Related JoVE Video
A European perspective on alternatives to animal testing for environmental hazard identification and risk assessment.
Regul. Toxicol. Pharmacol.
PUBLISHED: 07-17-2013
Show Abstract
Hide Abstract
Tests with vertebrates are an integral part of environmental hazard identification and risk assessment of chemicals, plant protection products, pharmaceuticals, biocides, feed additives and effluents. These tests raise ethical and economic concerns and are considered as inappropriate for assessing all of the substances and effluents that require regulatory testing. Hence, there is a strong demand for replacement, reduction and refinement strategies and methods. However, until now alternative approaches have only rarely been used in regulatory settings. This review provides an overview on current regulations of chemicals and the requirements for animal tests in environmental hazard and risk assessment. It aims to highlight the potential areas for alternative approaches in environmental hazard identification and risk assessment. Perspectives and limitations of alternative approaches to animal tests using vertebrates in environmental toxicology, i.e. mainly fish and amphibians, are discussed. Free access to existing (proprietary) animal test data, availability of validated alternative methods and a practical implementation of conceptual approaches such as the Adverse Outcome Pathways and Integrated Testing Strategies were identified as major requirements towards the successful development and implementation of alternative approaches. Although this article focusses on European regulations, its considerations and conclusions are of global relevance.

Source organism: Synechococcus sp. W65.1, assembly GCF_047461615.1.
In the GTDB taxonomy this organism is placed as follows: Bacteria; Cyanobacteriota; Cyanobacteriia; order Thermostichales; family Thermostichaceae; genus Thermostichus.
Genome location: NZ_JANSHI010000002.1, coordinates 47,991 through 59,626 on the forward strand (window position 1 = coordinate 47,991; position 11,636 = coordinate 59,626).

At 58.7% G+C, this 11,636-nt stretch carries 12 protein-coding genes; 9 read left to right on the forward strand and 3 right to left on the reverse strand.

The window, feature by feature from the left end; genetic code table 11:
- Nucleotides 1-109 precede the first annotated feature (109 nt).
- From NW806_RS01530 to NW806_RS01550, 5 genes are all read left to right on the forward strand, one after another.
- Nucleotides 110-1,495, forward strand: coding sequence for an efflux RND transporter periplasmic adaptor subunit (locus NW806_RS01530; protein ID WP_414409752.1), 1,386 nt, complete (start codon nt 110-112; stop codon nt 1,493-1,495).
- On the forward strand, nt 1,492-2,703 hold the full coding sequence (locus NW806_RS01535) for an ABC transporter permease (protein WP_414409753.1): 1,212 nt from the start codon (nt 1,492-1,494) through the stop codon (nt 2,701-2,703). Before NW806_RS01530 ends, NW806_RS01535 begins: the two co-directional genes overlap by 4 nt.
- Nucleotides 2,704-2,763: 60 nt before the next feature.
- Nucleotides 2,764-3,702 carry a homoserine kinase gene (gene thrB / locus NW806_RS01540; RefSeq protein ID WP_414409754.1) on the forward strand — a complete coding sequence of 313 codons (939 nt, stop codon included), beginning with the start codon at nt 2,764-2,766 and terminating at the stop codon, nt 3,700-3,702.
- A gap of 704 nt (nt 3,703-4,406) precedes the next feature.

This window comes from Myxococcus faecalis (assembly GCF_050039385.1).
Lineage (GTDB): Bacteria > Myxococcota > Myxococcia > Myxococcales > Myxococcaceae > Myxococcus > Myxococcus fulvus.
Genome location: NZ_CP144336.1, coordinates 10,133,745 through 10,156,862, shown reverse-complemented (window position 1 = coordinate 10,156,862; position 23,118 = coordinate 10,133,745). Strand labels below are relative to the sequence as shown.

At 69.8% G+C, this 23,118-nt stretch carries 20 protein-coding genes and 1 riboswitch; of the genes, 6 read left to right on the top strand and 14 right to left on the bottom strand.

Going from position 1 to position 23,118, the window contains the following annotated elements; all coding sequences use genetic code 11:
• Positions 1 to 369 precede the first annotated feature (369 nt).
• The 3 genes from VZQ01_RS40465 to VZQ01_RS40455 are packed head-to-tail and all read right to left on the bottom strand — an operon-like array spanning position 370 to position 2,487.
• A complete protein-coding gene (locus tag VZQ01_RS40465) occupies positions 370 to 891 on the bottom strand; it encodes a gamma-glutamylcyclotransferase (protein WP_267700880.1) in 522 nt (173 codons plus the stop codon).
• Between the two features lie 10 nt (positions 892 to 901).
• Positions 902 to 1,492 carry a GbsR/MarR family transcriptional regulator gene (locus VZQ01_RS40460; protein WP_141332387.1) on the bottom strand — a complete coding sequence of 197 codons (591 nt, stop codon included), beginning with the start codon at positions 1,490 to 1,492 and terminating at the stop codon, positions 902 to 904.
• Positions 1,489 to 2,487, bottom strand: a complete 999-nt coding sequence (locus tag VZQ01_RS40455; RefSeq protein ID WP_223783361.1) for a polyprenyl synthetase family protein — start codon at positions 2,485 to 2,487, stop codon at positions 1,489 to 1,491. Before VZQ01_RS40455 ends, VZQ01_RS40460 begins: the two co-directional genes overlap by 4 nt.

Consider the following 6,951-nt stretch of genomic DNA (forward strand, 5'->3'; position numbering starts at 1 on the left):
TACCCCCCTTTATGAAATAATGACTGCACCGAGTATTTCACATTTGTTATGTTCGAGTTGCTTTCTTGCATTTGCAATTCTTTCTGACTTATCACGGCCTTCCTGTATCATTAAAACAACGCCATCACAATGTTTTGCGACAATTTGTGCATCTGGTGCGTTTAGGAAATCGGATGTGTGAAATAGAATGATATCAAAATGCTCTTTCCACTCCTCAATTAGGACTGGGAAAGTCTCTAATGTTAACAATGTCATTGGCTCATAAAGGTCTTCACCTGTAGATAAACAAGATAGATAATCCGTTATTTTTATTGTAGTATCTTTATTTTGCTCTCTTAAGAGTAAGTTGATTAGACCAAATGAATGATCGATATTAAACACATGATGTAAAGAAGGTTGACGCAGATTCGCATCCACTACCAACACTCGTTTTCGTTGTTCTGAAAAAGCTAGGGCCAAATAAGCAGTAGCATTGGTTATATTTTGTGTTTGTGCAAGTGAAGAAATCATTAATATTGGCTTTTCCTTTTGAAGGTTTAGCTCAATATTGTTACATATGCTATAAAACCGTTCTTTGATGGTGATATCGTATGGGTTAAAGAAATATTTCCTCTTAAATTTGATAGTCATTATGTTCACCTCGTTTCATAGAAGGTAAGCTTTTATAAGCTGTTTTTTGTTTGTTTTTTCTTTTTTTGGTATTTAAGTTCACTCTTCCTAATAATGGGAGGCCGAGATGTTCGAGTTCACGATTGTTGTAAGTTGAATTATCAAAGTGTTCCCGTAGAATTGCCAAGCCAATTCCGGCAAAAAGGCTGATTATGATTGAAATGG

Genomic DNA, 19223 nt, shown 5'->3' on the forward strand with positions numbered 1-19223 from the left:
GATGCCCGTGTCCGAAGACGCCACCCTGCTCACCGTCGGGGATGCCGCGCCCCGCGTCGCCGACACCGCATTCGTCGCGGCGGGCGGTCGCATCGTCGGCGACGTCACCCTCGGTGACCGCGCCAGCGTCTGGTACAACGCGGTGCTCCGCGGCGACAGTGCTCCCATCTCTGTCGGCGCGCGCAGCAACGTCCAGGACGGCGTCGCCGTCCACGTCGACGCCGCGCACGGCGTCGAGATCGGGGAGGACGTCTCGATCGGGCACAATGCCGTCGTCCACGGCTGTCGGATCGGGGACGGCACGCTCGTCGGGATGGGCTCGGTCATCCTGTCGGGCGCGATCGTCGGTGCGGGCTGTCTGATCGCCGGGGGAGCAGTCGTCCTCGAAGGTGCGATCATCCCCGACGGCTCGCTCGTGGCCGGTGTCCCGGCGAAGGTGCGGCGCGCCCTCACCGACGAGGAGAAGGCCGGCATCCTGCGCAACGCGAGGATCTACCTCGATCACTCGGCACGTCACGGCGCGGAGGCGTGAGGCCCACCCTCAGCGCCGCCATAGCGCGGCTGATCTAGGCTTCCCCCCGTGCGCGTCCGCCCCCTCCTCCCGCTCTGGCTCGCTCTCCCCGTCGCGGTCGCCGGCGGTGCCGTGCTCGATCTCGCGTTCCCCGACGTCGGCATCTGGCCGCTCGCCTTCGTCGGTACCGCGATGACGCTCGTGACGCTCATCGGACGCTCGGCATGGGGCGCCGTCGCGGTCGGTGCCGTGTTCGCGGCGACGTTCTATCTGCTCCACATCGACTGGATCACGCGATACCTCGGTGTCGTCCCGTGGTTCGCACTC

Related JoVE Video
Abcb4 acts as multixenobiotic transporter and active barrier against chemical uptake in zebrafish (Danio rerio) embryos.
BMC Biol.
PUBLISHED: 04-23-2013
Show Abstract
Hide Abstract
In mammals, ABCB1 constitutes a cellular "first line of defense" against a wide array of chemicals and drugs conferring cellular multidrug or multixenobiotic resistance (MDR/MXR). We tested the hypothesis that an ABCB1 ortholog serves as protection for the sensitive developmental processes in zebrafish embryos against adverse compounds dissolved in the water.
Related JoVE Video
Transcriptional response of zebrafish embryos exposed to neurotoxic compounds reveals a muscle activity dependent hspb11 expression.
PLoS ONE
PUBLISHED: 07-22-2011
Show Abstract
Hide Abstract